3 Million Pluto TV Users' Data Was Hacked, But the Company Isn't Telling Them

The data includes email addresses, IP addresses, and hashed passwords.
Another Day, Another Hack
Image: Cathryn Virginia

Low-level hackers are trading a database of user information stolen from Pluto TV, a popular American internet television service. But Pluto TV has decided not to proactively inform users of the breach.

The move is somewhat unusual in a space where companies increasingly inform their customers of data breaches, even regarding breaches that do not include passwords themselves, but other information such as email addresses.


"I have received password reset requests about it," one Pluto TV user, who has not received any communication from the company despite contacting Pluto TV, told Motherboard. Motherboard granted the user anonymity so as to avoid bringing more attention to their potentially breached data in particular. The user said they reviewed the breached data and that it includes their email address.

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Pluto TV, which is free to use and is advertiser-driven, has 28.4 million users, according to Variety. Its Android app has been downloaded over 10 million times, according to the app's Google Play Store page.

The data breach itself impacts an alleged 3.2 million Pluto TV accounts, Bleeping Computer reported in mid-November. A sample shared by a data trader on a low level hacking forum contains display names, email addresses, date of birth, device platform, IP address, and hashed password. The passwords are hashed with the robust bcrypt algorithm, meaning that hackers are generally unlikely to be able to crack them and obtain users' actual passwords. The data appears to be two years old, the report added.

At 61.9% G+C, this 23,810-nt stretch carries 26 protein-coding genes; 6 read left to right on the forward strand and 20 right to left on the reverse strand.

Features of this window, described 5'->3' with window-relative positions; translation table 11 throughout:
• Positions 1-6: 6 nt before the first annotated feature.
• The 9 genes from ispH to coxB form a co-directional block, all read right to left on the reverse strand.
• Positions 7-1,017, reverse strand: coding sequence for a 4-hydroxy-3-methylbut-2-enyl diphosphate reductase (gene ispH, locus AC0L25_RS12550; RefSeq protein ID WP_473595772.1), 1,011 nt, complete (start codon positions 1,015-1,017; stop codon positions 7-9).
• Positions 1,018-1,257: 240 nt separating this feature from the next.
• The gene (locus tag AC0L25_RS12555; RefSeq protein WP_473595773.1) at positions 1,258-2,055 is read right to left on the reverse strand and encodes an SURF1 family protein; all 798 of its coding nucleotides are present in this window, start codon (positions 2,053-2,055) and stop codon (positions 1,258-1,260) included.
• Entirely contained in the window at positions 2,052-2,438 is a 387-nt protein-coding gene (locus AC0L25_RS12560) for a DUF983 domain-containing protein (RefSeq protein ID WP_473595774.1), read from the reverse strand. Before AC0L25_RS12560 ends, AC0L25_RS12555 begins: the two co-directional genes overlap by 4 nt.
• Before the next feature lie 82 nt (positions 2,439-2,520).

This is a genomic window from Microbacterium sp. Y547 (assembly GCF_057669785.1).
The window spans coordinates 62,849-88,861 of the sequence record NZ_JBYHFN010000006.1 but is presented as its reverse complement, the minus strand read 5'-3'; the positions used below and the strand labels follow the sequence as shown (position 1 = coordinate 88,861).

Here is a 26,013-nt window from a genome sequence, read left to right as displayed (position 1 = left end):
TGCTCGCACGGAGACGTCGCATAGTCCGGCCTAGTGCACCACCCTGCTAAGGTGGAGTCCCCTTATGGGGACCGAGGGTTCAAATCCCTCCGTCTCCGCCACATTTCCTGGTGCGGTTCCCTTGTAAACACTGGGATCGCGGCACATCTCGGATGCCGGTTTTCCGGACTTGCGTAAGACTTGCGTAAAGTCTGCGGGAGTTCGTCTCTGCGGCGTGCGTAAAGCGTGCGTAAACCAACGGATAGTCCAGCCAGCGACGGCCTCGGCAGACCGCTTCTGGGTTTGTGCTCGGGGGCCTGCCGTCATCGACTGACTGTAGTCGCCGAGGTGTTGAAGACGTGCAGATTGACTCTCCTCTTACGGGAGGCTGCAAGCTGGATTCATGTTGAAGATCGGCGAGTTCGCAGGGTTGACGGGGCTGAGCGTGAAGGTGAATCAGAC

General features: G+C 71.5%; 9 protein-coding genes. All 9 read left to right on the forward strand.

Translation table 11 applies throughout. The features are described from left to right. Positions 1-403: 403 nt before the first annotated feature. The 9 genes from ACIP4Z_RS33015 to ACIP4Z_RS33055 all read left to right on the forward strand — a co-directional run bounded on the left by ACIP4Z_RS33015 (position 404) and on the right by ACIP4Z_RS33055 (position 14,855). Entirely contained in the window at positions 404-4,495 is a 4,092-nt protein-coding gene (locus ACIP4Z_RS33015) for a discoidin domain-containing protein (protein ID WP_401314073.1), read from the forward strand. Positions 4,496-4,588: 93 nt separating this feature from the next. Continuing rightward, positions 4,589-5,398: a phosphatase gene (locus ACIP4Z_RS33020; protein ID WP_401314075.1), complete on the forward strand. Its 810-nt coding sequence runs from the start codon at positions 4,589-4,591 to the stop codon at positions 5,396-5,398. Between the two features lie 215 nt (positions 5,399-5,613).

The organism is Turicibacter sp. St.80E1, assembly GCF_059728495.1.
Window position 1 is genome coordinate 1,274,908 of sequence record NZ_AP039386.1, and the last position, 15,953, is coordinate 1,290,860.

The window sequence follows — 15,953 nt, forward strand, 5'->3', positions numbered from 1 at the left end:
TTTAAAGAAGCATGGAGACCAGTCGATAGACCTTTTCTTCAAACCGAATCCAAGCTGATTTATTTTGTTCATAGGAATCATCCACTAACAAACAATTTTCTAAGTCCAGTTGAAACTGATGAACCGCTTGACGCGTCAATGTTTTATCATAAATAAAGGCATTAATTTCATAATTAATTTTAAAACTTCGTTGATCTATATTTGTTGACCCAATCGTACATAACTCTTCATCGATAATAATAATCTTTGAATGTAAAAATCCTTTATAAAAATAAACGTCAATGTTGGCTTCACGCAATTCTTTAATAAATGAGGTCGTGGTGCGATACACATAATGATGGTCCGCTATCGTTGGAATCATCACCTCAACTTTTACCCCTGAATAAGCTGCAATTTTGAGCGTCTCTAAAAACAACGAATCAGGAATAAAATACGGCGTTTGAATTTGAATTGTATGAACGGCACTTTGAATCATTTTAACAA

Bleeping Computer said it verified that all the email addresses shared in a sample of the data do belong to Pluto TV members. Motherboard also identified the forum where low level hackers are trading the data and viewed the Pluto TV data sample.

But on Thursday, Pluto TV told Motherboard it was only communicating about the breach with users who have reached out to the company.

"While this matter remains under investigation, no new or additional information has been presented that differs from what’s been reported to-date. As we continue to investigate this matter, we are communicating with users who have reached out to us directly to address any questions or concerns," Pluto TV's statement read.

"I sent a DM to the company about two days ago to no response. No emails. In fact the last email from them I saw from them was from April."

The company elaborated to Motherboard that due to what it described as the limited data exposed, such as the breach not including plain text passwords and only hashes, that it has decided not to inform users writ large, and instead only respond to those who have contacted the company.

It appears unlikely that users behind all of the 3.2 million accounts are aware of the data breach, so it is not clear how many impacted users would reach out to the company in the first place.

Troy Hunt, maintainer of breach notification service Have I Been Pwned?, told Motherboard in an online chat that Pluto TV’s "reasoning is completely nonsensical and inconsistent with people’s expectations. The exposure of an email address alone should result in notifications being sent, but passwords as well—even if hashed with bcrypt which can still be cracked, especially for weak passwords—should absolutely require notifications to be sent."


Other companies, small and large, regularly and proactively disclose data breaches to all of their impacted users. Many of those breaches contain the same sort of data as the Pluto TV breach, including hashed passwords, and sometimes passwords hashed with the bcrypt algorithm too.

Even some of those who contacted Pluto TV have not yet received a response, though.

"I sent a DM to the company about two days ago to no response. No emails. In fact the last email from them I saw from them was from April," the Pluto TV user told Motherboard.

Update: This piece has been updated to include comment from Troy Hunt.